There was a crispness in the air as I plunked down on my neighbor's driveway. It was twilight of a beautiful early fall evening. The first day of the new season that we had put on our sweaters to go outside. My son and my neighbor's son, both recently minted kindergarteners, were running and laughing and pulled out a big bottle of bubbles. My job sitting there was to keep the bubbles from toppling over and to watch for cars as they ran screaming into the cul-de-sac for their bubble popping game.
I sat on the hard, chilly cement, letting the boys' laughter wash over me. I told myself to breathe, to listen to the sound of their voices. To be in the moment. I was glad to be out of the four walls of my house for a bit. It had been a long day, a day in which I was mostly stuck in my head contemplating and lamenting my changing relationship with my aging parent. We had several big, looming decisions to make that would significantly impact her life (and mine). I needed some air.
"Happiness cannot be traveled to, owned, earned, worn or consumed. Happiness is the spiritual experience of living every minute with love, grace, and gratitude." - Denis WaitleyTweet It!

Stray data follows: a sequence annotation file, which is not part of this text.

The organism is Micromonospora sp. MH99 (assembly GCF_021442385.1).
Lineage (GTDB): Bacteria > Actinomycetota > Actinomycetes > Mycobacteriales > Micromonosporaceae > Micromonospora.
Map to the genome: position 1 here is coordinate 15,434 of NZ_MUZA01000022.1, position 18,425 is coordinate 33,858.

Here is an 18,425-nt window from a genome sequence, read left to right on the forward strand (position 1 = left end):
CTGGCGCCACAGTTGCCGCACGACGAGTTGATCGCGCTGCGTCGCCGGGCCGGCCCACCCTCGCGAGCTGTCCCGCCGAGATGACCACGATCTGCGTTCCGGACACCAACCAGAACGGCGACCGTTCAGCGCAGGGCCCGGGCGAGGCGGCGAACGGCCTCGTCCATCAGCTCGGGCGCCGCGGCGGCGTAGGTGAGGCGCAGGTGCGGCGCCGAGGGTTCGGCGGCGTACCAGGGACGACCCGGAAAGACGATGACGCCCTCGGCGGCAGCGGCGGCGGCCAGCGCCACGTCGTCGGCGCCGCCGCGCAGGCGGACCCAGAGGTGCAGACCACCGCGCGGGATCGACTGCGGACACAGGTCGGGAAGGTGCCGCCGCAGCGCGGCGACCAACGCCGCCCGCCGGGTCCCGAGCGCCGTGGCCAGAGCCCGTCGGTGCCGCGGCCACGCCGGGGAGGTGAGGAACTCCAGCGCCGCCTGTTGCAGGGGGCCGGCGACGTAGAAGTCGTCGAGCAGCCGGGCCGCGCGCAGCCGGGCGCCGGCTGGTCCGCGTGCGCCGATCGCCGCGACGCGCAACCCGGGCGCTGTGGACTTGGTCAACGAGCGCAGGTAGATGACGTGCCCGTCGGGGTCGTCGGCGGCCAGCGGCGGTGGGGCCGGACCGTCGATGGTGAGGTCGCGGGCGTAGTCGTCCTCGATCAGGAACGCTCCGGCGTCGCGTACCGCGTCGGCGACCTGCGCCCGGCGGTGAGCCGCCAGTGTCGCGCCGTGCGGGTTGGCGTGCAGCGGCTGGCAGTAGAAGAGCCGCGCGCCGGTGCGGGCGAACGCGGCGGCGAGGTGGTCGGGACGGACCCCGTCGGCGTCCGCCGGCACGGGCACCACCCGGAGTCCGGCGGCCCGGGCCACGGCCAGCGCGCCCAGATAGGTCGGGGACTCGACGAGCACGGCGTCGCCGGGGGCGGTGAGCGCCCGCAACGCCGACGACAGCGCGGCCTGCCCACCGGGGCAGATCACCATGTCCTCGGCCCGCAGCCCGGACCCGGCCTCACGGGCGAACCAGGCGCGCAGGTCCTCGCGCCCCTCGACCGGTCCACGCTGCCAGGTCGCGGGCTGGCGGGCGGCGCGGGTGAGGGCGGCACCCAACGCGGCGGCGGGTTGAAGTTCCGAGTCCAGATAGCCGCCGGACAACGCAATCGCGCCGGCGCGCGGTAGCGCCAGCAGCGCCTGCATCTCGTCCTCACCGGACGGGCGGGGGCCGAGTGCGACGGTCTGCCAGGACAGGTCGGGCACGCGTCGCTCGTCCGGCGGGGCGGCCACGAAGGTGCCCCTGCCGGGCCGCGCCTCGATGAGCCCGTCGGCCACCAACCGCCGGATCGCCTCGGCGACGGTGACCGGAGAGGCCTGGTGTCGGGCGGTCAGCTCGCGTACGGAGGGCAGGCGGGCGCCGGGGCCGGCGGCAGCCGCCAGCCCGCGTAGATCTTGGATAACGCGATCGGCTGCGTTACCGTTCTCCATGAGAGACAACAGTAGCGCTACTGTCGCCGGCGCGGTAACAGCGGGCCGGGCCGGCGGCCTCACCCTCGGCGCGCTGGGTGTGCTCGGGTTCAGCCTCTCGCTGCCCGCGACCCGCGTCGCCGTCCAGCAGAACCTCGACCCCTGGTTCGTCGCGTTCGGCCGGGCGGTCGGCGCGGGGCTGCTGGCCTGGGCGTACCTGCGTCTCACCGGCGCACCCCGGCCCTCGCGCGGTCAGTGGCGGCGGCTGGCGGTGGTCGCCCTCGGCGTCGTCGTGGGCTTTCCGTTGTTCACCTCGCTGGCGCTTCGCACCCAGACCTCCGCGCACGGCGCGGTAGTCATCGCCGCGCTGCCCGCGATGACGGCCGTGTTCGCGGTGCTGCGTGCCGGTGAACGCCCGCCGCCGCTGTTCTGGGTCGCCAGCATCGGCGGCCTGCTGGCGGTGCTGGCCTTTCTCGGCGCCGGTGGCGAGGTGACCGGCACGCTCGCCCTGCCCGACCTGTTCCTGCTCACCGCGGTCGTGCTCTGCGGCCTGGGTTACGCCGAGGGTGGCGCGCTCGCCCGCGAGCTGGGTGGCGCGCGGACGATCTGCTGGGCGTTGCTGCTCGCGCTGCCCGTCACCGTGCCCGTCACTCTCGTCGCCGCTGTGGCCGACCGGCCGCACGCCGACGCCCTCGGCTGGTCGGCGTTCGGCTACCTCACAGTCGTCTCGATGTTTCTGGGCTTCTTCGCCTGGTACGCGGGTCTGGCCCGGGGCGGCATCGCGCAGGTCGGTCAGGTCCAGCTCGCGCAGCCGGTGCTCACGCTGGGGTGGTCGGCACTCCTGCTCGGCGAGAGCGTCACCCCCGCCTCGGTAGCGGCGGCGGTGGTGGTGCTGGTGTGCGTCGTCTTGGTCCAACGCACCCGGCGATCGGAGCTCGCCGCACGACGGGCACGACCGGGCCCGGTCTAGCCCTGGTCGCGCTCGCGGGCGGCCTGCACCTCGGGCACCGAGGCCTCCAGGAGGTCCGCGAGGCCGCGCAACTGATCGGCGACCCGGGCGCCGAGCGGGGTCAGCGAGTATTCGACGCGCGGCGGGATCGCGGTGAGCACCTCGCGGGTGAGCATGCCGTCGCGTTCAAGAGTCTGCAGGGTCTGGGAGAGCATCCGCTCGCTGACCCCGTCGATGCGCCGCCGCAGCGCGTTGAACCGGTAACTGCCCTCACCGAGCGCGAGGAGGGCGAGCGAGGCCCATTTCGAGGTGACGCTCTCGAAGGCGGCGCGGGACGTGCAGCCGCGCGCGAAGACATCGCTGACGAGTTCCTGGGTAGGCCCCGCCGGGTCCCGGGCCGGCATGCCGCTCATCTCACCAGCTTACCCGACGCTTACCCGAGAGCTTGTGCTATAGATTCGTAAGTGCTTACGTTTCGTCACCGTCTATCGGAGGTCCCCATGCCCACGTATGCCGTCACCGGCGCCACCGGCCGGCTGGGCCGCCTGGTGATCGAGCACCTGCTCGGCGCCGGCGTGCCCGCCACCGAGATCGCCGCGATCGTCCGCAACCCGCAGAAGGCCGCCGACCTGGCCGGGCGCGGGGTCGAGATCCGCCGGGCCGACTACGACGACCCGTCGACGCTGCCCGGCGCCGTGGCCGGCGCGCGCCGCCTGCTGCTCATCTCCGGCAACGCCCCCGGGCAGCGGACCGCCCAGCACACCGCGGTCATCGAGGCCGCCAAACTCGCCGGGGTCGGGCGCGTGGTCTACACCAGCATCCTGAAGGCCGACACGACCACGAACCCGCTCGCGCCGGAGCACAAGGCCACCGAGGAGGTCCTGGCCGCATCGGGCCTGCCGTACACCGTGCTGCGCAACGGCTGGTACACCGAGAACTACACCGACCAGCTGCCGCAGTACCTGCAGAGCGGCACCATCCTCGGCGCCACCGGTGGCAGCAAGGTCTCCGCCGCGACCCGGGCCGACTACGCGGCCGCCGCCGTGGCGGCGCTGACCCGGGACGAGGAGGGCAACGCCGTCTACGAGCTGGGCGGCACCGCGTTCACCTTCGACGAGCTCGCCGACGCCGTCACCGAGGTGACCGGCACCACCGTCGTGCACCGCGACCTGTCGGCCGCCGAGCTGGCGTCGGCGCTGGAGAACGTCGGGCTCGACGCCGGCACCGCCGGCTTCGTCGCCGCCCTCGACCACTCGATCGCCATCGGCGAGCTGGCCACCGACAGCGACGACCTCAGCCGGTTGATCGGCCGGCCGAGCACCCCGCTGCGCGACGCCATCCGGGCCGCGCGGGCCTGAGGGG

My neighbor, mom to my son's playmate, a lovely Cambodian woman with gorgeous, long, jet black hair and the warmest eyes you've seen was suddenly at my side. She was crouched down holding a steaming turquoise mug. She held it out to me and I grasped the mug in both hands and let the heat warm them for a moment. I put the mug to my nose and soaked in the sweetness of honey and citrus. Then, I took a sip. The warmth, the sugary syrup, the pulp of actual tangerine, it filled me like a warm hug. As if my friend had given me a special elixir for my worry. What was this stuff? For the next ten minutes I relished every sip of that tea. I could smile with ease at the boys' game and the cloud of uncertainties fogging up my mind was lifted. It was such a gift, this cup of tea from my dear neighbor.
It was such a gift, this cup of tea from my dear neighbor.Tweet It!
When we thinking about serving others, we often think of carving out big chunks of time and energy. That kind of service is crucial. But consider the people we interact with everyday, those that live or work beside us. We are all dealing with a story of struggle in some capacity. The daily small acts of kindness we give to each other are our fuel to keep us going. Who can you serve today? I promise, the grace of the act will be felt by both the giver and the receiver. Because, it was just a cup of tea, but it was really so much more.
Rachel Nusbaum is a partner, mom, daughter and sister who writes in pursuit of connection with herself and others. She deeply believes that sharing our personal stories of struggle helps us to find meaning and adapt. Find out more about Rachel and her work here.
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